|Founding location||Manhattan, New York|
|Territory||Lower West Side|
|Criminal activities||Hijacking, armed robbery, theft|
|Rivals||Potashes, Hudson Dusters|
The Boodle Gang was an American street gang active in New York City during the mid-to- late 19th century. The gang were notorious "butcher cart thieves" during the 1850s and their hijacking methods would later be used by criminals of the early twentieth century.
One of the earliest hijackers in New York's history, the Boodle Gang began raiding food provision wagons which passed though their territory of New York's Lower West Side during the 1850s. After the wagons began traveling around the West Side, the gang began moving into Centre Market soon dominating the area as the leading butcher cart mob.
The gang's particular method, similar to other butcher mobs of the period, after approaching the store with a wagon about a dozen gang members would charge into a butcher shop stealing a whole carcass and fleeing in the wagon. The gang's theft usually met with indifference as rival competitors such as the Potashes were quick to take advantage by offering meat at discount prices.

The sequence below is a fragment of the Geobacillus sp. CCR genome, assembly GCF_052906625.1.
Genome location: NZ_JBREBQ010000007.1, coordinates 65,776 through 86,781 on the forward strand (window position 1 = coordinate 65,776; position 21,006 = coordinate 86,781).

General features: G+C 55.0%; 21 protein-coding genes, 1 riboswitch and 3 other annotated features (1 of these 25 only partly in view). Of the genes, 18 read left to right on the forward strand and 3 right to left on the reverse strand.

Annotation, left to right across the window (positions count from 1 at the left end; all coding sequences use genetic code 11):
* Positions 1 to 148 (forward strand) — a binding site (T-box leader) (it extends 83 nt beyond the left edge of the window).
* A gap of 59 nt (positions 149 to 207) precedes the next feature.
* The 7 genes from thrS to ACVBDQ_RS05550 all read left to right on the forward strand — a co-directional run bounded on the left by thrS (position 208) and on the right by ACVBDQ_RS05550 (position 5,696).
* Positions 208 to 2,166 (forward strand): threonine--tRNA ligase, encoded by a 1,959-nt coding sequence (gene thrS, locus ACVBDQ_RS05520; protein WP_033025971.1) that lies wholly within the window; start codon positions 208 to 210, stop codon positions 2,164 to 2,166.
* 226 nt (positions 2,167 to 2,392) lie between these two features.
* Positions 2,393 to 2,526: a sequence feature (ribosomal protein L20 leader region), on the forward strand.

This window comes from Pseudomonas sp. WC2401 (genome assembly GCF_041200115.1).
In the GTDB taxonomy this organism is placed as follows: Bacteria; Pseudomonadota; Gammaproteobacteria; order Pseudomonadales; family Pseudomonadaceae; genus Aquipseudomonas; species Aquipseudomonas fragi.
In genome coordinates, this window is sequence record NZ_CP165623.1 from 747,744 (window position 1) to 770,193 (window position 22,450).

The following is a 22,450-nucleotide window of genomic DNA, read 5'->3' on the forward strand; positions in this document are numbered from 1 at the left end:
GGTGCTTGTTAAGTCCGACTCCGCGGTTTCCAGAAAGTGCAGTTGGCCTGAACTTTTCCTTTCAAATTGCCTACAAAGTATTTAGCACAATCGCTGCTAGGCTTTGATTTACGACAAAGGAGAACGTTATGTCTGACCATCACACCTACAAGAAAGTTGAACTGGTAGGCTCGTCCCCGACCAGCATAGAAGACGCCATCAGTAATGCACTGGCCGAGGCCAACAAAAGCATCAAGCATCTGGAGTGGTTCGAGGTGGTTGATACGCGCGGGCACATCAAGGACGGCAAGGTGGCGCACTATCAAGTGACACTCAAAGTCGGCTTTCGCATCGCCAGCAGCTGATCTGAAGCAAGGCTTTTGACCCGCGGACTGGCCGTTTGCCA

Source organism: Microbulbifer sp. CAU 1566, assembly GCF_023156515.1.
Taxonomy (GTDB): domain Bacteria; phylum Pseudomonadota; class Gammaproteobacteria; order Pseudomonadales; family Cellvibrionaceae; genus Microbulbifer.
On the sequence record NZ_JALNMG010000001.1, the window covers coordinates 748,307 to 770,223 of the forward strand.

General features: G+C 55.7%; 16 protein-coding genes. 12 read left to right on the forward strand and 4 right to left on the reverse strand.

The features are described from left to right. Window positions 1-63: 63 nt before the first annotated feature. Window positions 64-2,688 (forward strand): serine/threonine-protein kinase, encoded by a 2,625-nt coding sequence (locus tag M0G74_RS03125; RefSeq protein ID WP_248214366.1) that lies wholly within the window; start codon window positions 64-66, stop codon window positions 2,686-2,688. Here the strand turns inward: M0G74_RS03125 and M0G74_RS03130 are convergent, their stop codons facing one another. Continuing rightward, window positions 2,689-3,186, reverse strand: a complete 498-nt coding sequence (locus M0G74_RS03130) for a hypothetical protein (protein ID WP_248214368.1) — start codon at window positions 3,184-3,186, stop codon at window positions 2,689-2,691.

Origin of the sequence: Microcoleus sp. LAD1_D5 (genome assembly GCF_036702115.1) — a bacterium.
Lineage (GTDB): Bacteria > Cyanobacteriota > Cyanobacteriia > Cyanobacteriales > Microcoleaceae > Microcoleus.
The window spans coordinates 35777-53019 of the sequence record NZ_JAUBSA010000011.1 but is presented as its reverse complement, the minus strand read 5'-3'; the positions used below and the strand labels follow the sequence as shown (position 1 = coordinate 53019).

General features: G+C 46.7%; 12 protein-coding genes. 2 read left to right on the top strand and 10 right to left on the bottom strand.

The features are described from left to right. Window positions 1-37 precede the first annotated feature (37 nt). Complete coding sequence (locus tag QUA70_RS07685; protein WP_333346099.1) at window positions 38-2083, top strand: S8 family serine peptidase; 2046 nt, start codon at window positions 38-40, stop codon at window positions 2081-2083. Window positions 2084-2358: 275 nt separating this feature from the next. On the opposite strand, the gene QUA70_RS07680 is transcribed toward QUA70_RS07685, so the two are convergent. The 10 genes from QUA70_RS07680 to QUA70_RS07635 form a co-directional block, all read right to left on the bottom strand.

By the 1860s, the Boodlers had perfected their techniques and had begun robbing messengers and couriers in the financial district. The gang's activities became very lucrative, particularly in January 1866 when two members robbed a courier carrying $14,000 and escaping by jumping onto a wagon losing their pursuers by clogging traffic in Beekman Street with three other carts. While the police were never able to halt their activities, the gang fared poorly during various gang wars during the 1890s, especially against the Hudson Dusters who would come to dominate the area by the end of the decade. The Boodle moniker failed to instill fear among rival gangs. By the turn of the century the Boodlers were defunct.
- Sifakis, Carl. Encyclopedia of American Crime, Facts On File, Inc.: New York, 1982.